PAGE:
TV presenter Jeremy Clarkson has upset the fundraisers of Cheshire in his latest article for The Times, “The Cheshire charity rip-off.”
In his column this week Clarkson takes issue with the fact that “the noble people of Cheshire give more to charity than anyone else in Britain.” Based on his experience of the area he wonders what they are giving and how much of it is reaching or being used by the cause.
Focusing on the inhabitants of Wilmslow and Alderley Edge, a favourite target of his, he lampoons a typical local charitable appeal: “This poor African village had nothing. But thanks to the efforts of our fundraisers in Wilmslow and Alderley Edge, it now has electric gates.”
The article is no doubt intended to provoke, and gets some cheap laughs. The most that can be said of it is that it does raise the somewhat obvious question of how much do celebrity fundraising events actually raise for charities. Are charities in danger of trying to offer more and more lavish events in order to stay ahead of their competitors?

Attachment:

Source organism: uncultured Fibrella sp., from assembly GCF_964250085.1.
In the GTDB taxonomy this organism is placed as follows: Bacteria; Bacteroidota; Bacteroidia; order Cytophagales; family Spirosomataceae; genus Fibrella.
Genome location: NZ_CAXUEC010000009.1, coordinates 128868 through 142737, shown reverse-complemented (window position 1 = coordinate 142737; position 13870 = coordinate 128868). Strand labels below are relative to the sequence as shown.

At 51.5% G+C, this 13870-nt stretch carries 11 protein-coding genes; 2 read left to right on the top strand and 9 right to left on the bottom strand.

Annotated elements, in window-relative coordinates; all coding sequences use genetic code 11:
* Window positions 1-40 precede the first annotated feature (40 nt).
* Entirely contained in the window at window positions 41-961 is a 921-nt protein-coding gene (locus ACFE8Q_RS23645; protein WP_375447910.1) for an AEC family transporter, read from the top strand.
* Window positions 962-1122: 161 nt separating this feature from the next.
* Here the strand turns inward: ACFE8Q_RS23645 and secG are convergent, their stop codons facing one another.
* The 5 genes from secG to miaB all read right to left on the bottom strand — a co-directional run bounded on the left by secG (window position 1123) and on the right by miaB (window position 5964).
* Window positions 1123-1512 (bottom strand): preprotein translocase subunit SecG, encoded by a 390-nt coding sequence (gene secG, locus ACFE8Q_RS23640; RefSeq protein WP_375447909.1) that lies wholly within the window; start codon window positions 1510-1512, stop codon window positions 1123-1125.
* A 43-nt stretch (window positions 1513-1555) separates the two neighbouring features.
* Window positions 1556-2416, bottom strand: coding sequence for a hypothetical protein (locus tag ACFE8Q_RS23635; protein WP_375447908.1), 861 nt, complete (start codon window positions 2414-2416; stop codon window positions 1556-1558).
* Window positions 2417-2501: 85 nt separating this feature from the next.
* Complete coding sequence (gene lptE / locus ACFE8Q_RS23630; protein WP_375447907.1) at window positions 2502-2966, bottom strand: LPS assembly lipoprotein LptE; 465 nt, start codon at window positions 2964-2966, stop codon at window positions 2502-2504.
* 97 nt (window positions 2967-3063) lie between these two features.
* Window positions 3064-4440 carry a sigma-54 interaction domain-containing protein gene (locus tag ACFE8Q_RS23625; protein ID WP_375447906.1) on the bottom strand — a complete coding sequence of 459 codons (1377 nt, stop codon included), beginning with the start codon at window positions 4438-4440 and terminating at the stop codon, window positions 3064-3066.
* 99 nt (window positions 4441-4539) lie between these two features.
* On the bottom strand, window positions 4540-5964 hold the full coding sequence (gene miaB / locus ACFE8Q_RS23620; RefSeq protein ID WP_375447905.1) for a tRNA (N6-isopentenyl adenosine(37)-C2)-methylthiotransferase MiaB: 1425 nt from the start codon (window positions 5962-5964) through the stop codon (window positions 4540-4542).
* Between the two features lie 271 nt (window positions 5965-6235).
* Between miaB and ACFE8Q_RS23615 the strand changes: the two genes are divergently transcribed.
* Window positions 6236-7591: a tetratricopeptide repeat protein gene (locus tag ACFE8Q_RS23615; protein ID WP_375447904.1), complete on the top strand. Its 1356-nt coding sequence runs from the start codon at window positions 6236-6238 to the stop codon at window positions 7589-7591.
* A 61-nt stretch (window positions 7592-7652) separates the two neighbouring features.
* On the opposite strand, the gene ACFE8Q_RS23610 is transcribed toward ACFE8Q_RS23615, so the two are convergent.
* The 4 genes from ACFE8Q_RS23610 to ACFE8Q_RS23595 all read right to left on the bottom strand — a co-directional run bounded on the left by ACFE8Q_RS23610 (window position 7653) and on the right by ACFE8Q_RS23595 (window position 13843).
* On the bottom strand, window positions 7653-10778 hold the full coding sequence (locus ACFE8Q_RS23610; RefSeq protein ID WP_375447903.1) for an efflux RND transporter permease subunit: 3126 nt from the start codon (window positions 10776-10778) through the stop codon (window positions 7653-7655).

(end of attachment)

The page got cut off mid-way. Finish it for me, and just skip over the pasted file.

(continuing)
He concludes with some more obvious advice: “When you’re faced with the choice of what events to attend, don’t ask which footballers are going and what sort of peacock will be used to garnish the roast swan. Ask only how much of the proceeds will actually be going to charity.”
The Wilmslow Express picked up on the story: Clarkson, says the newspaper, “challenges the integrity of fundraisers, claiming they benefit more than the charities they support and suggests shallow motives and values afoot.”
While the newspaper admits that the column was written in a tongue in cheek style, it features angry ripostes from a range of local fundraisers, determined to counter the claim of ineffectiveness.